The KG-24 was a secure video unit used for the encryption of TV signals between the Pentagon and any site which needed to be secured.  With the requirement for encrypting TV signals, the problem of generating keys at extremely high speed had to be solved. Work proceeded and eventually the device was packaged to fit into a single cabinet. There were six Version 1 units built and seven Version 2's. The main hindrance for further development had to do with the high unit cost.

"A History of U.S. Communications Security (Volumes I and II); the David G. Boak Lectures, National Security Agency (NSA), 1973” says  this  about the KG-24:

Specialized Systems. — There are two other types of systems now in the inventory beyond those I have described that I want to touch on briefly. I have left them till last because they are among the most specialized and have as yet seen relatively little use in comparison with the big Systems we have talked about. The first of these is the KG-24, designed for the encryption of TV signals — civision we call it. With the requirement for encrypting TV signals, we found ourselves faced with the problem of generating key at extremely high speeds, even by computer standards. So far, the fastest system I have described to you was the old AFSAY-816 with a bit-rate of 320 KHz-but this took six bays of equipment and had security, operational, and maintenance problems almost from the outlet. Among the modem systems, the KG-3/13, with bit rates up to 100 kilobits was the fastest. But. aa you know, with your home TV set, you tune to megahertz instead of kilohertz and it takes millions of bits each second to describe and transmit these TV signals.. The KG-24 does it, and in one fairly large cabinet. During the development. radiation reared its ugly head again, and much of the cost and delay in getting this equipment could be attributed to the efforts that went into suppression of these compromising emanations. When I cover the radiation problem I'll show why there are special difficulties when very high speed signals are generated and show you the solution that was chosen in the particular case of the KG-24. The KG-24 uses the Fibonacci principle and works alright. But there are only 6 (V-1) and 7 (V-2) models in existence, and further procurement is not planned. The main thing wrong with it is simply that it costs much too much.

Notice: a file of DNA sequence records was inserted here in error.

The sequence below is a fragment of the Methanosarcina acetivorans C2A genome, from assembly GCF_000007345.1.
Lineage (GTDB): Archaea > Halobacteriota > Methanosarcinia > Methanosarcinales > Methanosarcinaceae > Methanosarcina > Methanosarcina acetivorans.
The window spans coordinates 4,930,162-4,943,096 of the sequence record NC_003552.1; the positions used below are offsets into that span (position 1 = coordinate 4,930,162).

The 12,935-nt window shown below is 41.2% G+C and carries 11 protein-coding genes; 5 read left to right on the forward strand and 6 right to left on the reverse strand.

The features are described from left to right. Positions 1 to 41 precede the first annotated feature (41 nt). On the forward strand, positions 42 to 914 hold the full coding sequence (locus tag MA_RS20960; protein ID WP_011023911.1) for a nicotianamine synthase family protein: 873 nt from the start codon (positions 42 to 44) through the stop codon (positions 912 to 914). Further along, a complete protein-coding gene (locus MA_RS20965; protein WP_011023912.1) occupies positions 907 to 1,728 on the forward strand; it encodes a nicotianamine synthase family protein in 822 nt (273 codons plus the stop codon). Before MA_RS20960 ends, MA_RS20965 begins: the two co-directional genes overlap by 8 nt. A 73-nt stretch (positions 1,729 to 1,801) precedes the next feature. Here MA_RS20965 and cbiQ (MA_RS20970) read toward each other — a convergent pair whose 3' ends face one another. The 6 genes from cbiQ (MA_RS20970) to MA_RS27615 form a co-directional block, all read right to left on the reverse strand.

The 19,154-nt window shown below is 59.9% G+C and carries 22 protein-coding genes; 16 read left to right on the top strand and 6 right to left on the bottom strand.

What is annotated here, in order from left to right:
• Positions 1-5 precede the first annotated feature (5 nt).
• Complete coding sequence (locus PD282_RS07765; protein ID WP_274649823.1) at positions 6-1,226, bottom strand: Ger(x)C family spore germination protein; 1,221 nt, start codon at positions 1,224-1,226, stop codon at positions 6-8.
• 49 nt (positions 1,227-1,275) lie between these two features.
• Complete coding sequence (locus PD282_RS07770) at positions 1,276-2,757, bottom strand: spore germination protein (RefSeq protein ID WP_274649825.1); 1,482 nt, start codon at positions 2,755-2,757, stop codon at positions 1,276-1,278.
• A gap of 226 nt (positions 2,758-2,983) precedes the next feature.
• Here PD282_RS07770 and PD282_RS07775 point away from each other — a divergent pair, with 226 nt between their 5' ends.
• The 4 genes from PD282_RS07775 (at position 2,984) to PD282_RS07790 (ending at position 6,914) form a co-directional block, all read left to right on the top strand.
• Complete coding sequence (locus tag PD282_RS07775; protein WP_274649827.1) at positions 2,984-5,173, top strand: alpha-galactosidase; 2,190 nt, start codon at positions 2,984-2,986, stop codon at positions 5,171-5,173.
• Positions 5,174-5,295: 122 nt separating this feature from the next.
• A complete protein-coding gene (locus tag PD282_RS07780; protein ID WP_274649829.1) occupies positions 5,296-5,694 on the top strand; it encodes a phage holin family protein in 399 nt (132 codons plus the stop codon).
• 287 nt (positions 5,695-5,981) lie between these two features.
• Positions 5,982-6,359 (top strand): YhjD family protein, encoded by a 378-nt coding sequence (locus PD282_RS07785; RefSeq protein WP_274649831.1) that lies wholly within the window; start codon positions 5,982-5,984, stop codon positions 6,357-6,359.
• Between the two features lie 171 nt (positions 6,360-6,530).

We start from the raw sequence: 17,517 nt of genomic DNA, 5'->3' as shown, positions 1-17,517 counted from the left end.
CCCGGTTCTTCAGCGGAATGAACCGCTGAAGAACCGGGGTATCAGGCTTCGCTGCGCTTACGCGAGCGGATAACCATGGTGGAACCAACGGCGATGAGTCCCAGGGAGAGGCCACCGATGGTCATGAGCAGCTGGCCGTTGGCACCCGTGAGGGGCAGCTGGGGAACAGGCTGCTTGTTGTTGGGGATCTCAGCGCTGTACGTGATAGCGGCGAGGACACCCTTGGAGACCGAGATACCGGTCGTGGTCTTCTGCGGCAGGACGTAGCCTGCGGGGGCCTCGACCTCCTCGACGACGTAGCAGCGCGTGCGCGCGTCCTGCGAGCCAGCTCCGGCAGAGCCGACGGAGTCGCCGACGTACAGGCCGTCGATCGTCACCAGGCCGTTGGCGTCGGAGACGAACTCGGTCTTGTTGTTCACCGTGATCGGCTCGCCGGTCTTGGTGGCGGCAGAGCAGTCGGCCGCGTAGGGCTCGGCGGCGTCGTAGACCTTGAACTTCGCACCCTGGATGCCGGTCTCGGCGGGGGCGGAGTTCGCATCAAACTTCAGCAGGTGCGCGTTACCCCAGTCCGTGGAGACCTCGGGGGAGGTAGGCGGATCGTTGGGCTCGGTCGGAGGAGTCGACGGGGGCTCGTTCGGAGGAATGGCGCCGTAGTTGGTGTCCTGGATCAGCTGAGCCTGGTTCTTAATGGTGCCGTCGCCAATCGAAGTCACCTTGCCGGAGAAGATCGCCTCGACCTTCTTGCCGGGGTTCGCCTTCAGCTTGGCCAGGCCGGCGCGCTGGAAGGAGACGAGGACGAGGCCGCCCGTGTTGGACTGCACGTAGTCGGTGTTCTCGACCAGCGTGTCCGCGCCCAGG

Aandy Turner relates his experiences with the KG-24.

" I was one of the first to work on the KG-24. I completed 240 hours of training on the machine at Andrews AFB in 1969 and was part of the evaluation and testing team. Two KG-24s were set up between Andrews and the Pentagon to test functionality and system security. The original concept was a one way secured transmission for the use of the President to alert multiple sites of something very important. This was the Cold War era, so you can imagine what the President would have to say. Back then there was the fear of spoofing encrypted data, but encrypted video took care of that so this was a major breakthrough.

During the test period, we had to physically monitor the system for several weeks. The testing required a continuous live video and audio feed, so they decided to use a major TV network as the source of data. The only interesting event that came from the monitoring was a TEMPEST failure. They detected what we were watching outside of the vault. Three screws were inadvertently left out of a panel on the A/D converter. Once the screws were in place we were back in the black. There were two refrigerator size cabinets at each end, with an analog to digital convertor and the KG-24. I guess you can say that this was the first digital TV.

Unfortunately, I do not remember the bit rate but it was wide enough to handle NTSC at 30 frames per second. The testing was completed in late 1969 and as far as I know the system was never deployed. My next assignment was NORAD which I think would have been one of the remote sites, I can safely say now that it did not make it that far. I always wonder what would happen to the equipment after we packed it up. There were only a handful of people at that time that knew it existed.  We weren't allowed to talk about it but I could tell my wife what I saw on the soap opera "General Hospital". It is interesting that the only evidence that it did exist is in the “A History of U.S. Communications Security”. Today high speed encrypted video is old news but back in the 1960’s it was a different story. I wish I could remember more".

KG-24 all buttoned up.The cabinet is about 6 feet tall and the Key Generator is top the cabinet. .
Part of the KG-24 control  panel
Lower section of KG-24 cabinet 
KG-24 nameplate
All phots in this table by the National Cryptologic Museum

Contributorss and Credits:

1) David Brooks <brook61(at)>
2)  Pg 65  from the lecture series of David Boak
3) Andy Turner [batwings(at)]

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Dec 13/21